Chelsea manager’s love of confrontation is dooming him to the sack

Do you feel a bit bad for Jose Mourinho? Or do you think he deserves all he gets?

Do you think that we should give him a break from all the media furore, the fines and the bans, the fun poked at his expense? Do you think he’s had it coming for years of being difficult and petty?

Poking fun at Jose is like finishing a whole packet of biscuits for me. I know it’s wrong, I feel a bit bad, but nothing’s going to stop me.

I feel bad for the players, though. They’re the ones caught up in the storm. Mourinho’s snipes at the board for not buying him the players he needs. The board’s coded messages back to him, backing his managerial abilities and backing him to turn it around with the squad he has.

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Just  a few months ago they were the best team in the league, and comfortably so. They won the league easily, so easily that they had it won by March, really. They were building a ‘dynasty’, the word used almost non-stop over the summer.

In many ways they simply couldn’t live up to the hype. Ask Manchester City’s players what it’s like to win the title and then go right out and defend it, all whilst the press lauds you as the best and poo-poos anyone else’s chance of beating you.

But Chelsea have fallen further than anyone else, it’s like they’ve fallen off the edge of the cliff. Paraded in front of the world as the best there is. Like that scene in the Lion King where Simba is presented on Pride Rock. Only to be dropped from a height, hitting their backsides numerous times on the way down. From one cartoon to another, from the epicness of the Lion King to the ignominy of looking like Homer Simpson trying to jump the canyon only to fail so spectacularly and fall to a bloodied, yet comical finish.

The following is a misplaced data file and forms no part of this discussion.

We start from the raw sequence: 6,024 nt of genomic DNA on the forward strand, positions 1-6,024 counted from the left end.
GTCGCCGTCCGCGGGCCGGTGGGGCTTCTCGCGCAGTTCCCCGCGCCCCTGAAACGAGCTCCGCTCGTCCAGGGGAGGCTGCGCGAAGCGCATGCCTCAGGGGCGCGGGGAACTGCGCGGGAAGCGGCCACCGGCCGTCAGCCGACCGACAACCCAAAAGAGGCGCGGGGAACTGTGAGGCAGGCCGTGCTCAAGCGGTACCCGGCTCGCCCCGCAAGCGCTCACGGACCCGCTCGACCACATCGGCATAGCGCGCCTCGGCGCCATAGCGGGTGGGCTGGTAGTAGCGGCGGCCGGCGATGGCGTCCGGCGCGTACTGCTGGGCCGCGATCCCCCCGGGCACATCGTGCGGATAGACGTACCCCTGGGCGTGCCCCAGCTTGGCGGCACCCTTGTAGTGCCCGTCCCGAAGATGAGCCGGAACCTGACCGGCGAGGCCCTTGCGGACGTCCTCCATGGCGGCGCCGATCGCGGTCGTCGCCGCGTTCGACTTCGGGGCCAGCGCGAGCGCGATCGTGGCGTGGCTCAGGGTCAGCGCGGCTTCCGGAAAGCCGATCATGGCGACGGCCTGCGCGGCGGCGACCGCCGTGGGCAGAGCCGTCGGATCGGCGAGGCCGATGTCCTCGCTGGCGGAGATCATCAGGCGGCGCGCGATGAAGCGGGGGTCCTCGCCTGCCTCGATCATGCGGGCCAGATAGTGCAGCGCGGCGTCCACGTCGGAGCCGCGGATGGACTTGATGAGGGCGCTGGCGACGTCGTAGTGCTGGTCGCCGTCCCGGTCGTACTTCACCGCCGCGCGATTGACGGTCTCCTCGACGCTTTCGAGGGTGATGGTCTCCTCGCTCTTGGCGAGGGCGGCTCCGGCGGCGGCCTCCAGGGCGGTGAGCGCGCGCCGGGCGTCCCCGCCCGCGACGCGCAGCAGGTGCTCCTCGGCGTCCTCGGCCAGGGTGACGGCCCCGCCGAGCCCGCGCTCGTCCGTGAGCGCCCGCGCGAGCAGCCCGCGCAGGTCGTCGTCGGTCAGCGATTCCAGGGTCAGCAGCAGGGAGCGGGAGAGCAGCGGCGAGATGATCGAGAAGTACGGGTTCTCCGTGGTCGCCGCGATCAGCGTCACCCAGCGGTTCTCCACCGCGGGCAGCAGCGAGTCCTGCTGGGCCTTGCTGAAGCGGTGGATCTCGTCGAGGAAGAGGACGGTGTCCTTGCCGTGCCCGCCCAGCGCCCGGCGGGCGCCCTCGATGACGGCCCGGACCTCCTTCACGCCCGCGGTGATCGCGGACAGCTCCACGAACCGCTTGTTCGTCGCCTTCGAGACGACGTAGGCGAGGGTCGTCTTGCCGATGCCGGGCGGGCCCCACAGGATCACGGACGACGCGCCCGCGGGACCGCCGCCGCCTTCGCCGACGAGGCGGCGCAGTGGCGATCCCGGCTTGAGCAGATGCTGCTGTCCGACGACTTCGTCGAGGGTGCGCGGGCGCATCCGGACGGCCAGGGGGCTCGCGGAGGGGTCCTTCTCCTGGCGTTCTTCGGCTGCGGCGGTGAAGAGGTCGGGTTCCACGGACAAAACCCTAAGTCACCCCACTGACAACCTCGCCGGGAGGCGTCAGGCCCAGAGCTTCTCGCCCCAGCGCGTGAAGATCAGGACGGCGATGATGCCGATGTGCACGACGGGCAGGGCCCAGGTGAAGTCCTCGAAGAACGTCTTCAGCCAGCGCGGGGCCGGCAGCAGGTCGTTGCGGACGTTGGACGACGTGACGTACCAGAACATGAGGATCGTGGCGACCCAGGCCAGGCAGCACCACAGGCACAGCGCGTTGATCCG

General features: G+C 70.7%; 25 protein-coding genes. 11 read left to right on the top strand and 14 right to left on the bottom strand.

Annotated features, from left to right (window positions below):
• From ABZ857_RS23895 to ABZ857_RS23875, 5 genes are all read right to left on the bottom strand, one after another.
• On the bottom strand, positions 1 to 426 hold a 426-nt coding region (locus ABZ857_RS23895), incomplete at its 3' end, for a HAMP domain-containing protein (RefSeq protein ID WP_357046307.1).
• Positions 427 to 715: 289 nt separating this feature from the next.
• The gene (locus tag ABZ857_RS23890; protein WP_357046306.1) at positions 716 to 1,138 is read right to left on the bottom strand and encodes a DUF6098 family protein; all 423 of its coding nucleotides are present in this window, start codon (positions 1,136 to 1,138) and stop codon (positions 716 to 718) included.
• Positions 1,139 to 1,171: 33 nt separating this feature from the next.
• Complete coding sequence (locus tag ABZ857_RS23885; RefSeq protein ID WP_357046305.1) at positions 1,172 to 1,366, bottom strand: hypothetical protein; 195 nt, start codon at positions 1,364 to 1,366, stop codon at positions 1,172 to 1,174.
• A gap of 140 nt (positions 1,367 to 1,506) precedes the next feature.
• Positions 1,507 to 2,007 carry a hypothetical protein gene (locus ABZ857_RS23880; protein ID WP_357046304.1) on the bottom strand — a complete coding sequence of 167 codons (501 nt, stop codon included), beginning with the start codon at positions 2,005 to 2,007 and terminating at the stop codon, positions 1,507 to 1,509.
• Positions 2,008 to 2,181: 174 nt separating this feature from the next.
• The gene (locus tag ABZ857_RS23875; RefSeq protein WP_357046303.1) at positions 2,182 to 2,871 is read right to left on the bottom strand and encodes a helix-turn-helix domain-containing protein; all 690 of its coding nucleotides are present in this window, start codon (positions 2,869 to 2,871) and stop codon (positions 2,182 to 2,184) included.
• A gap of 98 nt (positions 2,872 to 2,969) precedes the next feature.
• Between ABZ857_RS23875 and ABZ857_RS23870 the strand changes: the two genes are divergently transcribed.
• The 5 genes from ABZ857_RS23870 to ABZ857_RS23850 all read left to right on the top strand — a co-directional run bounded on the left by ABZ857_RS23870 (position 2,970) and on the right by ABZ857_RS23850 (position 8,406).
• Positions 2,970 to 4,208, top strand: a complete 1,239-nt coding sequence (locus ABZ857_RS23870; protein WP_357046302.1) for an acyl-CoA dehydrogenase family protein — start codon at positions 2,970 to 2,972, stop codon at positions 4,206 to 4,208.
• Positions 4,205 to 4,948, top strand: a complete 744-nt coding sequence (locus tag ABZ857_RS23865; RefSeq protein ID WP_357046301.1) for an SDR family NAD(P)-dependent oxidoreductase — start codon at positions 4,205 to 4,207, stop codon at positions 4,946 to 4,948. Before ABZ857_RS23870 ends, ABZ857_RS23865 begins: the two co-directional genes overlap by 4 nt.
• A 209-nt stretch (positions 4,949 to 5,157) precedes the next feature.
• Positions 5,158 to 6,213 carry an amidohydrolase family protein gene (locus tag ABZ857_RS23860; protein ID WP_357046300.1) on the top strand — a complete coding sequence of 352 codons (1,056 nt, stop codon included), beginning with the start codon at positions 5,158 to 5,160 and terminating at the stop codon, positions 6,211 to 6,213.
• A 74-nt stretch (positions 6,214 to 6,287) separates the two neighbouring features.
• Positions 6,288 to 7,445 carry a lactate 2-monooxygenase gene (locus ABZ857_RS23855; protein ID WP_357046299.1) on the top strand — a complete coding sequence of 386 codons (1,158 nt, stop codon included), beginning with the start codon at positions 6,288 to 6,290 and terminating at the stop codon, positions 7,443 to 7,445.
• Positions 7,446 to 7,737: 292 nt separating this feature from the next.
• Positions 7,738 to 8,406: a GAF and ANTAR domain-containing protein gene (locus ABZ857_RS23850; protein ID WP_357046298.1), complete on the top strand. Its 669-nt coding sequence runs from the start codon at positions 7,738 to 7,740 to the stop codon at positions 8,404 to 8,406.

If this is to be one of the last times Jose Mourinho sets-up a Chelsea team to play at Stamford Bridge, it’ll be his own fault in some ways, and the fault of others in other ways.

Last season he played a certain brand of defensive football with an edge of flair. The start of the season they were magnificent, but by the end they were left hanging on, even if they were still better than everyone else.

The players got no rest. At least, the ones who played. The ones who didn’t got nothing but rest. And when you do that, you risk burnout.

And so with things going badly this season, a burnt-out core of players seems to be one of Chelsea’s problems. Nemanja Matic, Cesc Fabregas, Diego Costa, John Terry – all of these players played masses of games last season, playing even when not fully fit. Mourinho trusted them to a huge extent, but perhaps it was a case of not trusting his benched players enough. Whatever it was, these are the players really suffering this season.

You can blame Mourinho for that, but the board has to take some blame too. They didn’t back Mourinho with new players in the summer. He was given Asmir Begovic to replace Petr Cech, Radaeml Falcao to replace Didier Drogba and Baba Rahman to replace Filipe Luis. Understudies to replace understudies. The only player he was given who had a chance of starting was Pedro. As good a player as Pedro is, he’s hardly the marquee signing that would make the Champions completely unstoppable. Not when you compare that to Kevin De Bruyne and Raheem Sterling, for example.

And it’s so bad that you just can’t imagine that’s the only problem.

It’s not just the burnt-out starters and the lack of help they’ve been getting. There are rumours of an all-out player revolt, of players turning away from Mourinho. And no matter how bad it gets, you always feel like Mourinho won’t give in. He won’t admit he was wrong on any score.

Not to his board, his players, the media, the officials. When Mourinho fights you, he fights to the death. It doesn’t matter if he’s the one destroyed, which is what happened at Real Madrid and at Chelsea the first time around, or if he’s the one doing the destroying. He’ll either destroy you or you destroy him.

There’s no coming back from this if that’s the case. And given Chelsea’s incredible fall it doesn’t look like form or tiredness are the only factors.

There has to be more to this whole situation than meets the eye, and if there is Mourinho won’t give in. Either he wins or he loses, and either way it’s bad for Chelsea. He might be able to turn it around, but what sort of scorched earth policy will he need to make that happen? Who will he have to ruin in order to do that?

Confrontation, for Mourinho, is like the packet of biscuits. He knows it’s wrong, but he can’t help himself.